Some People Will Hate Your Book

Heart & BookComing off a year in which my manuscript placed in a few contests, including the biggie RWA Golden Heart contest, you might think my book is just so dang wonderful, who wouldn’t love it? I’d like to think that too. But even though my book’s not yet on bookshelves and available to get book reviews scathing enough to make me scurry into a dark hole, I have no such belief.

Instead, I’ve realized that some people won’t like your book. And that’s okay. Among my fabulous contest scores are some mediocre and a few terrible scores. Why did some judges give it high marks and others wanted me to go back to the drawing board and rethink the whole novel? Because my novel isn’t for everyone. No author’s is.

The fact that not every reader adores Sharing Hunter puts me in good company. Check out these reviews, and then the book that sparked them.

“…no more than a glorified anecdote, and not too probable at that…” – The Chicago Tribune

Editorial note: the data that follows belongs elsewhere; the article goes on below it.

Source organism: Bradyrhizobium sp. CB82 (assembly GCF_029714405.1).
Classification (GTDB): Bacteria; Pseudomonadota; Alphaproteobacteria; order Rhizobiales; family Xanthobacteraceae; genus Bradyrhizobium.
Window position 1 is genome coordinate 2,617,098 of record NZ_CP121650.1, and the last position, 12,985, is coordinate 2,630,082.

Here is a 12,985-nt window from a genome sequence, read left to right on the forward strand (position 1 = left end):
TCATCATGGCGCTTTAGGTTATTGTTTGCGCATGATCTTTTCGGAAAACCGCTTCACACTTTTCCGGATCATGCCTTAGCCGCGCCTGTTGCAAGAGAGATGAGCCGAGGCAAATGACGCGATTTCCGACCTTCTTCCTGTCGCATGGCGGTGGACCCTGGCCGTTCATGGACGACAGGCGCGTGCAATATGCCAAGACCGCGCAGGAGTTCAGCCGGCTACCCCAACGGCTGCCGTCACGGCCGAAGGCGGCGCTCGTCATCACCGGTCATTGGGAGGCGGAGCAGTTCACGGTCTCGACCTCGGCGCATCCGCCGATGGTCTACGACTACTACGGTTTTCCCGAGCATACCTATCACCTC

“…an absurd story, whether considered as romance, melodrama, or plain record of New York high life.” – The Saturday Review

THE GREAT GATSBY, Scott Fitzgerald

“…no better in tone than the dime novels which flood the blood-and-thunder reading population… his literary skill is, of course, superior, but their moral level is low, and their perusal cannot be anything less than harmful.” — in The New York Times

THE ADVENTURES OF HUCKLEBERRY FINN, Mark Twain

“The book as a whole is disappointing, and not merely because it is a reworking of a theme that one begins to suspect must obsess the author. [The main character] who tells his own story, is an extraordinary portrait, but there is too much of him.” – The New Republic

THE CATCHER IN THE RYE, J.D. Salinger

“How a human being could have attempted such a book as the present without committing suicide before he had finished a dozen chapters, is a mystery.” – Graham’s Lady’s Magazinei

WUTHERING HEIGHTS, Emily Bronte

“the plan and technique of the illustrations are superb. … But they may well prove frightening, accompanied as they are by a pointless and confusing story.” — Publisher’s Weekly

WHERE THE WILD THINGS ARE, Maurice Sendak

Just take that last one. Guess what? Sendak didn’t write this book for everyone. It’s found its way into the hearts of children, of all ages, over the years. Here’s how the Library Journal‘s described it: “This is the kind of story that many adults will question and for many reasons, but the child will accept it wisely and without inhibition, as he knows it is written for him.”